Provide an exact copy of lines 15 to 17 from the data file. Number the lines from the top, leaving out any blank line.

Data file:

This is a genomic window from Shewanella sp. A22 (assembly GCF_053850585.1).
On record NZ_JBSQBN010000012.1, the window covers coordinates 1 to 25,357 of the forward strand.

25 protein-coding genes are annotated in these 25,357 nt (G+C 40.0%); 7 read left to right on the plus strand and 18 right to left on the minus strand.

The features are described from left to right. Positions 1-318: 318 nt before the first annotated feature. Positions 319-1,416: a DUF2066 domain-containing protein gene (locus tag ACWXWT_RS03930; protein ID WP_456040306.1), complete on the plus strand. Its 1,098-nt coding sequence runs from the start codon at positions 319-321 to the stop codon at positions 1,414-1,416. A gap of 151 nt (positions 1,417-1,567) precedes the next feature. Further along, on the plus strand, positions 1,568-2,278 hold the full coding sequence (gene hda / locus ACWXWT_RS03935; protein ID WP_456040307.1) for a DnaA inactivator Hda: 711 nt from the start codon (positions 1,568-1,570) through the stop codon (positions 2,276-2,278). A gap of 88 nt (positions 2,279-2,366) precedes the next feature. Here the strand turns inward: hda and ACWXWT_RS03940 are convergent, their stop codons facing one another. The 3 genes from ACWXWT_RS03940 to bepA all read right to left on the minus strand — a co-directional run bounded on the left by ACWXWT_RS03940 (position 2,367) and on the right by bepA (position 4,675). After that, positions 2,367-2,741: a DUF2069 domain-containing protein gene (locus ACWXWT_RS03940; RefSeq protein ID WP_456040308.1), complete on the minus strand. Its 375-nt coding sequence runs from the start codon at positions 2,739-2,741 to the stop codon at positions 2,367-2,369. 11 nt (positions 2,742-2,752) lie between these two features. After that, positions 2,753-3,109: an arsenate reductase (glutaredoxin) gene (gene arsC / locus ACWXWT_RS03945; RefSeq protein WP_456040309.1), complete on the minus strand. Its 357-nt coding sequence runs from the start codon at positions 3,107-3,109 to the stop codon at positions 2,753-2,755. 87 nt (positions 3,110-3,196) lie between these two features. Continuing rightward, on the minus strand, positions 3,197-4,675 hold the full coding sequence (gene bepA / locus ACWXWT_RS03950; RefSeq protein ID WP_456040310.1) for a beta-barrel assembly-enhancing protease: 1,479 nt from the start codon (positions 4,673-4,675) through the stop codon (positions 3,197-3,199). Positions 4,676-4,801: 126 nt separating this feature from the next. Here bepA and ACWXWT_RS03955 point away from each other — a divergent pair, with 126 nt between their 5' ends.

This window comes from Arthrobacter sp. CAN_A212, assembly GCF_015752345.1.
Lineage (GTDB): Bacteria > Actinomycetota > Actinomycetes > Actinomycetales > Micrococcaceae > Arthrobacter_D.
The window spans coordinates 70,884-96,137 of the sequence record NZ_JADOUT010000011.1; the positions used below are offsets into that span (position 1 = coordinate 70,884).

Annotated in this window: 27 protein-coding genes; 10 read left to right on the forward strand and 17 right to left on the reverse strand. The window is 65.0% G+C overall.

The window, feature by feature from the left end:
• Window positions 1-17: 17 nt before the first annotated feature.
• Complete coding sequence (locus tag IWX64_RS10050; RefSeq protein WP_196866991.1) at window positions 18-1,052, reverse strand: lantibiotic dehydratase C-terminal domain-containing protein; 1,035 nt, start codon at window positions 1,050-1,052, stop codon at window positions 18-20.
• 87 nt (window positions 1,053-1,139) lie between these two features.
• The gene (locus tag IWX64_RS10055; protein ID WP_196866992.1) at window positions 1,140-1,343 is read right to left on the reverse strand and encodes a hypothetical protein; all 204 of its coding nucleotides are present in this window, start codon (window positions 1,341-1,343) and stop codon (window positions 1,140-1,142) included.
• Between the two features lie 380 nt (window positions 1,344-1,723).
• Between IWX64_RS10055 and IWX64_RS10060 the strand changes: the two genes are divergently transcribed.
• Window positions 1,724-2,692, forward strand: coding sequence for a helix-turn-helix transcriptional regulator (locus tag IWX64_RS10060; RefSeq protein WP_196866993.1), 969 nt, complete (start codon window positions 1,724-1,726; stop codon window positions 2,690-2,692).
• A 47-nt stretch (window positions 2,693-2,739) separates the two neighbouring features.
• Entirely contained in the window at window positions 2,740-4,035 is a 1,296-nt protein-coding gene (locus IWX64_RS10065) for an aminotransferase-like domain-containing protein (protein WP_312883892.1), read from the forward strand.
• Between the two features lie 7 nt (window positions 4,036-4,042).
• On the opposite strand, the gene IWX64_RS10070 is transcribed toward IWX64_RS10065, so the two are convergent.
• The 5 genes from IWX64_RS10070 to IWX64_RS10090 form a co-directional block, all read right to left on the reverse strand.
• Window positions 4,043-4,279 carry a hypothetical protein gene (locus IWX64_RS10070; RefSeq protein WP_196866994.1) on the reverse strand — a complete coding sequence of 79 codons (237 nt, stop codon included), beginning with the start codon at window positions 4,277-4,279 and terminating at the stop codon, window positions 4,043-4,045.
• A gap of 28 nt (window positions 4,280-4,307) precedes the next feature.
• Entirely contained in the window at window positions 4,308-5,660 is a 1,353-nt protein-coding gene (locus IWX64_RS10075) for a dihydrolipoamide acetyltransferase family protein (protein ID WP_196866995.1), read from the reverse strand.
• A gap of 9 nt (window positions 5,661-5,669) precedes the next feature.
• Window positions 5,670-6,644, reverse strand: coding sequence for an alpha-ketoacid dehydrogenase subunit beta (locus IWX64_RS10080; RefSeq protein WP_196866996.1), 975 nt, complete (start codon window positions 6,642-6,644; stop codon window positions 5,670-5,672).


• Between IWX64_RS10055 and IWX64_RS10060 the strand changes: the two genes are divergently transcribed.
• Window positions 1,724-2,692, forward strand: coding sequence for a helix-turn-helix transcriptional regulator (locus tag IWX64_RS10060; RefSeq protein WP_196866993.1), 969 nt, complete (start codon window positions 1,724-1,726; stop codon window positions 2,690-2,692).
• A 47-nt stretch (window positions 2,693-2,739) separates the two neighbouring features.